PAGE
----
But it’s not accurate to think of Game Builder Garage as some kind of limitless creative tool ala Dreams. It has limitations; some obvious, some not. For instance, there are only so many sound effects, and for obvious reasons you can’t upload your own. Same with music — Game Builder Garage includes pre-built tunes and ways to adjust the instrumentation, volume, and speed, but that’s it. Visual assets have a bit more freedom as you can build more complex objects out of smaller shapes, but Nintendo seems to be taking the view that people who already have experience and are looking for something far more complex should probably do that instead rather than try to build an extremely detailed tank out of thousands of interacting shapes (though if you really want to, the rep who ran my preview said Nintendo is curious to see you try).
The most notable limitation to Game Builder Garage is something that has been absolutely essential to Nintendo’s other user-generated content venture, Super Mario Maker: proper sharing functions. During the preview, I was told that Game Builder Garage will have a function that lets you upload any games you make online, generating a code that you can share with friends to let them download what you made. Then, they can both play it for themselves as well as take it apart, examine the Nodons that make it up, and learn from, edit, and reassemble it as they like on their own. The ability to see into the guts of someone else’s game is one of my favorite bits of Game Builder Garage, and potentially its most powerful teaching tool after the lessons themselves.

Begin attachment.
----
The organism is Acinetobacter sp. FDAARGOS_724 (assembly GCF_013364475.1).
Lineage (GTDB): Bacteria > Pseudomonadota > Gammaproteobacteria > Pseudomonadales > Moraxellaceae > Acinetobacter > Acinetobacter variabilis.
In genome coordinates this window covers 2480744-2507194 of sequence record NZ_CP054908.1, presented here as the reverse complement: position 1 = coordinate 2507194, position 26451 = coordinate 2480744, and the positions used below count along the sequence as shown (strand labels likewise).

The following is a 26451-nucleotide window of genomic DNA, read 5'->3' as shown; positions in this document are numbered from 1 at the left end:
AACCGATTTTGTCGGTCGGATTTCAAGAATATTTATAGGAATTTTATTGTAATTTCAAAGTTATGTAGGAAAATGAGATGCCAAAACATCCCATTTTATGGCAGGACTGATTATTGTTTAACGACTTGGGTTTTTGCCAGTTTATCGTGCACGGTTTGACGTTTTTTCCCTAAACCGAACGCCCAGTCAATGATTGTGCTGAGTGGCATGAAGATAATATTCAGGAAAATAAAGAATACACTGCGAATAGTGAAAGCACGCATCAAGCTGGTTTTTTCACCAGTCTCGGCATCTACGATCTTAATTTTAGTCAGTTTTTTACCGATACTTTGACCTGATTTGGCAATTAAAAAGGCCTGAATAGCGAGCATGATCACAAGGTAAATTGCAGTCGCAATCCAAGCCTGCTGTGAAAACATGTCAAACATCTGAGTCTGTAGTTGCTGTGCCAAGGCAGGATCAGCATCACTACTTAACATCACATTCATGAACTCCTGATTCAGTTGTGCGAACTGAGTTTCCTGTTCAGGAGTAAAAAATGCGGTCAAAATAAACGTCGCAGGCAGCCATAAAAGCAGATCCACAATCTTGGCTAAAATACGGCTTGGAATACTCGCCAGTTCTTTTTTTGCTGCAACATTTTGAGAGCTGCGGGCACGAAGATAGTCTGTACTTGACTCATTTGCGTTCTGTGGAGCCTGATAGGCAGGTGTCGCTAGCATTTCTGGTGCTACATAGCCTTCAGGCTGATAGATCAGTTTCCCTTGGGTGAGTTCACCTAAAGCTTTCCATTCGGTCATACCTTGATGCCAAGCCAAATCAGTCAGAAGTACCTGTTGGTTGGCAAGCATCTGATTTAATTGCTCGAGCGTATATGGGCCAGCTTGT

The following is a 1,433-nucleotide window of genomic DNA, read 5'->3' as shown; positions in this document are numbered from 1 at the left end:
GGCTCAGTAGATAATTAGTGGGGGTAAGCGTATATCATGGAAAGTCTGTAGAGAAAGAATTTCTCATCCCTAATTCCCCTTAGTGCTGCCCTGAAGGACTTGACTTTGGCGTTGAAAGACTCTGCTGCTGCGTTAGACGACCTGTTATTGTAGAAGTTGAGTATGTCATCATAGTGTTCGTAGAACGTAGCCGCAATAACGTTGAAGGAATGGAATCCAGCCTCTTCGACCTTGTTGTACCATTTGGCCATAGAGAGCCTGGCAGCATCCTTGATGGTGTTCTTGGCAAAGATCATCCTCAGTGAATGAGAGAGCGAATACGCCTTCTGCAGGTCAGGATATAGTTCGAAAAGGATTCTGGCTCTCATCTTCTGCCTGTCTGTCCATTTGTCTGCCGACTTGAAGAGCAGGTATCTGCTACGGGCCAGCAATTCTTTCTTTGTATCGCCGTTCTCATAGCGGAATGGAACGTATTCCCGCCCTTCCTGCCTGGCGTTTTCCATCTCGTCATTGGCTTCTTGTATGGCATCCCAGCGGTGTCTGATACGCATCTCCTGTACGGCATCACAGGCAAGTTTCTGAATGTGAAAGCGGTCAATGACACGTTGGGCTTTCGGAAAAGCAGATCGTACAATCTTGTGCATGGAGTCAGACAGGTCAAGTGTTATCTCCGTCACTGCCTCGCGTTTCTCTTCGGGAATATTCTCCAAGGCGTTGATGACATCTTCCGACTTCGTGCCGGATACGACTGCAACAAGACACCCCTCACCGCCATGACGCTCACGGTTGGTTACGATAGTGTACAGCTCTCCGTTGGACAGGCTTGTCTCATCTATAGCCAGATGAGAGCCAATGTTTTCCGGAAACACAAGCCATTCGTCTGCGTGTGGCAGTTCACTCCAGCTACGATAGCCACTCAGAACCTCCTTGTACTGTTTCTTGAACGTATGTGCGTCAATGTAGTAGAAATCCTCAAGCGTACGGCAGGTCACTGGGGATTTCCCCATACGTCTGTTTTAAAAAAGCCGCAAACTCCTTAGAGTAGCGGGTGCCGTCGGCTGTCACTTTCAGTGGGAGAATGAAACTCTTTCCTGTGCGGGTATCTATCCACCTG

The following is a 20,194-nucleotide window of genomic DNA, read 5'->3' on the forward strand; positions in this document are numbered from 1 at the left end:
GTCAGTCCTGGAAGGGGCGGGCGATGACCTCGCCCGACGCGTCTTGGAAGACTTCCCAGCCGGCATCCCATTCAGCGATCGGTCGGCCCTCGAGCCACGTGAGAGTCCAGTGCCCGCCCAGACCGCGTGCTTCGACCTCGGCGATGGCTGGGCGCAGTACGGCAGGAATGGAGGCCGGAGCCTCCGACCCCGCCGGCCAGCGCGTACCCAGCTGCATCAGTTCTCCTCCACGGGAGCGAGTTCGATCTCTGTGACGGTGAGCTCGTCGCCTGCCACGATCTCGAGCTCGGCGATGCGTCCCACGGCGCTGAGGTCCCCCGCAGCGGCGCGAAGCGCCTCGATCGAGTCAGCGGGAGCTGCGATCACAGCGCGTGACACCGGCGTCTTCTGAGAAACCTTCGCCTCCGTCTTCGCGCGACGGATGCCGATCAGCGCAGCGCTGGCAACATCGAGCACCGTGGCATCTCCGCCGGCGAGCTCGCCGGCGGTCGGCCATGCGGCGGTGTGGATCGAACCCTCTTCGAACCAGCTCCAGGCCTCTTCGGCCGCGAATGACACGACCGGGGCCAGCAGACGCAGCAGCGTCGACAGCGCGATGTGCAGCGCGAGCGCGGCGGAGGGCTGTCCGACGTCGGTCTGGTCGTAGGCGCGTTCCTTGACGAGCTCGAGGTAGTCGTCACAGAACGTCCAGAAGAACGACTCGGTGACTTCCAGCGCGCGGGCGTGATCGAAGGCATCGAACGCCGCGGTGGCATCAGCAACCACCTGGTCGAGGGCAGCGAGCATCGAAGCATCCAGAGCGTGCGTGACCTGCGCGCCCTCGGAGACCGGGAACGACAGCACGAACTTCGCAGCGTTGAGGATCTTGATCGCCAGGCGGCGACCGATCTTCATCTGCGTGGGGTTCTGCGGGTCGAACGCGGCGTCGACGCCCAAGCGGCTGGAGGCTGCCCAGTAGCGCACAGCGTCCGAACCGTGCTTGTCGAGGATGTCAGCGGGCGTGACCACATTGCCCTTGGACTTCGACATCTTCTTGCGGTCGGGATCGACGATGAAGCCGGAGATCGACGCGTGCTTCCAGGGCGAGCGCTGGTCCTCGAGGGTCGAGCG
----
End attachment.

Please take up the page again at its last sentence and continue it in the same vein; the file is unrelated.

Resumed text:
But this is hampered meaningfully by the fact that Game Builder Garage does not include any organic discoverability feature whatsoever. There’s no built-in browser, no 100 Mario Challenge equivalent, and seemingly no ability to just find interesting games without inputting a known game code, meaning discovery functions will likely be offloaded naturally to social media platforms. I suspect this is in part a recognition of the issues with Super Smash Bros. Stage Builder. It’s already hard enough to detect explicit imagery in creation tools like this, and now that players will be working with customizable shapes instead of just Mario Maker’s less malleable blocks, it likely made sense for Nintendo to try and avoid the issue of moderation almost altogether, though you can still report courses that you look up via code if someone sends you an offensive one.
[poilib element=”quoteBox” parameters=”excerpt=The%20ability%20to%20see%20into%20the%20guts%20of%20someone%20else%26%2339%3Bs%20game%20is%20potentially%20its%20most%20powerful%20teaching%20tool%20after%20the%20lessons%20themselves.”]
It’s an understandable decision, if a frustrating one, if you think of Game Builder Garage’s audience. This is a game for people who do not know how to make video games, that will enable them to make seven functional video games without any experience or knowledge of how anything works. It’s a kid-friendly introduction focused on teaching tools; it is not intended as a place to make things with a Dreams-esque level of detail and complexity. Still, even though discoverability is limited, there seems to be potential for something like the community of streamers and creators that sprang up around Mario Maker and built wild, interesting courses — provided those with interest and ability are willing to take to social media to spread the good word.
But with its focus on education first, Game Builder Garage seems perfect for me, a total goober who blinked at RPG Maker once in high school and thought, “No, that’s too much.” More importantly though, its colorful cast of Nodons are poised to be helpful, personable guides to game development for the middle school-or-thereabouts age group they’re targeting. With Game Builder Garage’s lessons purported to come from “the minds at Nintendo,” I’m stoked to see the future creations that an upcoming generation of game creators make under its tutelage.
Rebekah Valentine is a news reporter for IGN. You can find her on Twitter @duckvalentine.